Biography of Frederick Downer (1840-1819) of Watford
Frederick Downer was Watford's first photographer and I have decided to feature his work to illustrate the activities of the Victorian photographers
Thomas Downer (1775-1852?, born Watford) married Mary Carter (1781-1855?, born Shrewsbury, Shropshire) at Abbots Langley on 13 December 1805 and had five children baptised at Abbots Langley: Benjamin (1806, born Leavesden, became a carpenter in Watford), George (1807, born Leavesden, became a master builder in Watford), David (1812, see below), Decimus (1815, became a carpenter but was buried at Watford in 1845) and Thomas (1818-1828). Thomas senior was a carpenter, listed in the 1839 Pigot's Directory) and the family probably moved to Watford before 1828 with Thomas and Mary both living there at the time of the 1841 and 1851 censuses.
It is not known when or where David Downer (1812-1887, born Leavesden) and Sarah (1811-1891, born Croydon, Surrey) were married but their eldest son David was born in the summer of 1837 and baptised at Watford St Mary on 15th October, 1837. Later children were born, and subsequently baptised, in 1839 (William), 1840 (Frederick), 1842 (Louisa), 1845 (Decimus) and 1848 (Emma). David senior was listed as a hair dresser and stationer in the 1839 Pigot's Directory and a variety of sources show he continued both activities in Watford High Street, until his death. His son David continued the business of as hairdresser and stationer in the High Street until at least 1902.
However in 1853 the hairdressing and stationary business, and the family, moved from one shop in the High Street, not far from the Essex Arms, to what was almost certainly a larger premises, a few doors away from the George Inn, at what was later to become 97 High Street. The newly acquired property consisted of a shop with two floors above, and the extensive grounds at the rear included a cottage, stabling, a coach house, and access to Loates Lane.
Frederick Downer (1840-1919)
According to his obituary in the Watford Observer Frederick initially worked as a junior clerk in a solicitor's office, but was so keen to study art that he would get up at 4 am to catch the train to London to attend an early morning class, returning to Watford in time to get to the office at 10 am. It is not known if he learnt about photography in these classes but in 1862 he opened a studio in a room at the back of his father's shop where patrons could get portraits in oil, charcoal or as a carte de visite photograph. On 14th March 1863 the Watford Observer reported on the celebrations for the marriage of the Prince of Wales "A photograph, understood to be very successful, was taken by Mr. Frederick Downer at this time from a window in Mr. Sedgwick's house."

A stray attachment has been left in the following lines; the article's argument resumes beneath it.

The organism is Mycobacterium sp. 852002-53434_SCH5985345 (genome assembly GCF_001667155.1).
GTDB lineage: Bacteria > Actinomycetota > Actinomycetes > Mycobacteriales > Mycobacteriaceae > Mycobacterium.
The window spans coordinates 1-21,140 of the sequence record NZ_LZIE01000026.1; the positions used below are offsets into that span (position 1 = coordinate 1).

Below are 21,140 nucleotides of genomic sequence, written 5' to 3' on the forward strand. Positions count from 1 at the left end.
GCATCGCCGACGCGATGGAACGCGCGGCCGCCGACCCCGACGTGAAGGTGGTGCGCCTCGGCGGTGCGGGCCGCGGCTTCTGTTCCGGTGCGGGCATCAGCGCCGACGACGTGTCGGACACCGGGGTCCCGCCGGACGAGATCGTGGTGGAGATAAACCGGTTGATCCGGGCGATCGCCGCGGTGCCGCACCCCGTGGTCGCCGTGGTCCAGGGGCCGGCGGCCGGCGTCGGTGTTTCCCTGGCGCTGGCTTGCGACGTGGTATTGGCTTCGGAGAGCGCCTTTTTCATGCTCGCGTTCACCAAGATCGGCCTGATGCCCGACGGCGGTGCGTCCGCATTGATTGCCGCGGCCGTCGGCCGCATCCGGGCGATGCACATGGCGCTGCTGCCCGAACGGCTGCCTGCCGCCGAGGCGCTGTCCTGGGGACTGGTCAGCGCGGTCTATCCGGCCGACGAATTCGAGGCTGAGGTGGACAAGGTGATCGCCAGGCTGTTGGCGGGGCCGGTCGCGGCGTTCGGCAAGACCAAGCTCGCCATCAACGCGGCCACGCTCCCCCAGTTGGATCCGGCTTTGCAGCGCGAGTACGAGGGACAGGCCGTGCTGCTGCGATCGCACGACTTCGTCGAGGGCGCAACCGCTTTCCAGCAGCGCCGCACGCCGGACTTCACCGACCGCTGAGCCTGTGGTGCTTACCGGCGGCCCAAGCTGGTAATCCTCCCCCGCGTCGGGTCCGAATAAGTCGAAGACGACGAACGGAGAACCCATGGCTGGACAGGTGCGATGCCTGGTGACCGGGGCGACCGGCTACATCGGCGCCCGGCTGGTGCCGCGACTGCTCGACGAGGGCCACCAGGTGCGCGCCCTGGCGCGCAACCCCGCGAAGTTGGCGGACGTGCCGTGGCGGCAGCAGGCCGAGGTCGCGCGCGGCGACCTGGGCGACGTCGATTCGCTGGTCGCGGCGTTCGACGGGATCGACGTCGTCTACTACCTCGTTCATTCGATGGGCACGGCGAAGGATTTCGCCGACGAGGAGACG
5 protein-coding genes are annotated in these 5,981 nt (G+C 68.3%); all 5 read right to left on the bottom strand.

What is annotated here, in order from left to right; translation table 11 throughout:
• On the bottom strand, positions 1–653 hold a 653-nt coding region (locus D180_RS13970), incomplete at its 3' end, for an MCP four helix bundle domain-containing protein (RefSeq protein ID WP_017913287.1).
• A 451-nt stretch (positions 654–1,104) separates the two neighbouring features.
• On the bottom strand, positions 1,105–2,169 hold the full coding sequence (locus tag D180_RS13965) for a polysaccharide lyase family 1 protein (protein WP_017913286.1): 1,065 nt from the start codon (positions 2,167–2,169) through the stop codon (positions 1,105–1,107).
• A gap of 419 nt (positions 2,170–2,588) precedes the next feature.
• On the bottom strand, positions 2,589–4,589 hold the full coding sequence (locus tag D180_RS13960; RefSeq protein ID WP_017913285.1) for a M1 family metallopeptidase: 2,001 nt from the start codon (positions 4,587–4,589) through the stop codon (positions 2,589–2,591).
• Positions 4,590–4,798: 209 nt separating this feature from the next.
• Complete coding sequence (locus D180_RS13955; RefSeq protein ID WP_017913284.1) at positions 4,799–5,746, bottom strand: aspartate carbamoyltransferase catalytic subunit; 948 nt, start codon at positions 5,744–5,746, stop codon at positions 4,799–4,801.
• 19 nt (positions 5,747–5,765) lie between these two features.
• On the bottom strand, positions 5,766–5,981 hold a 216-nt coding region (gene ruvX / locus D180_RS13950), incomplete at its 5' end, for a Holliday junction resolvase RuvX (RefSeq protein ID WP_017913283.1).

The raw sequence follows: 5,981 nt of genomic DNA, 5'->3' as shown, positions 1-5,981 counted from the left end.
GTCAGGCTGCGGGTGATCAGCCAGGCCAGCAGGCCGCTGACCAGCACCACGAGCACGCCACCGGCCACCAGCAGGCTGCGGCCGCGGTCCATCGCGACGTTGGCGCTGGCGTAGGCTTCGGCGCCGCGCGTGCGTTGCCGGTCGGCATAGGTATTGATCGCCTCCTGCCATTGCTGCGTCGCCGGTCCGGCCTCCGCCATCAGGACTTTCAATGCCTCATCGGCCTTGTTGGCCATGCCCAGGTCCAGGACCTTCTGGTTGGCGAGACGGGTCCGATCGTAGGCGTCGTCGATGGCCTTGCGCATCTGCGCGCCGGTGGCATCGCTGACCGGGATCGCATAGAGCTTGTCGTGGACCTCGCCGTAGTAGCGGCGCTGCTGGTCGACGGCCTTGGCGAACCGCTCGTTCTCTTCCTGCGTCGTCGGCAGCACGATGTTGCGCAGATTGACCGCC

His business was so successful that he moved his studio to the cottage at the rear of the site, on Loates Lane, with glass panels in the roof to provide daylight for his upstairs studio. Changes were also made to the yard between the shop and the cottage so it could be used for large groups and equestrian photographs. In 1870 he exhibited at the Royal Photographic Society exhibition with Studies and A Frame of Four Landscapes.
By the time of the 1871 census he was employing his younger brother Decimus as an assistant photographer. ...
To be continued
Fred Downer was a member of the Watford Club who performed the Marquis de Corneville in Les Cloches de Corneville in St Albans in 1895, and was also responsible for painting one of the sets. The Stage.
Can You Help? I want this article, when finished, to encompass as many aspects of Victorian and early 20th century photography as possible - to show what can be done. I have many examples of his post cards but would like digital images of more examples of his work to use as illustrations. Areas where he is known to have worked (and in some cases where I have no illustrations) are:
Portraits in oils or charcoal (possibly from photographs)
Studio Photographs - including those with painted backcloths
Early Views (cabinet or carte de visite - not post cards)
Pictures with horses
Moving Pictures (circa 1909)
Books, etc., illustrated by his photographs
Work by the Watford Engraving Company
If you can let me have digital scans proper credit will be given.
Examples of His Work
Horse portrait, Watford, 1864
[possibly by Fred Downer]
July 2011 Page Created October 2012 Horse picture December 2013 Military and Group Photographs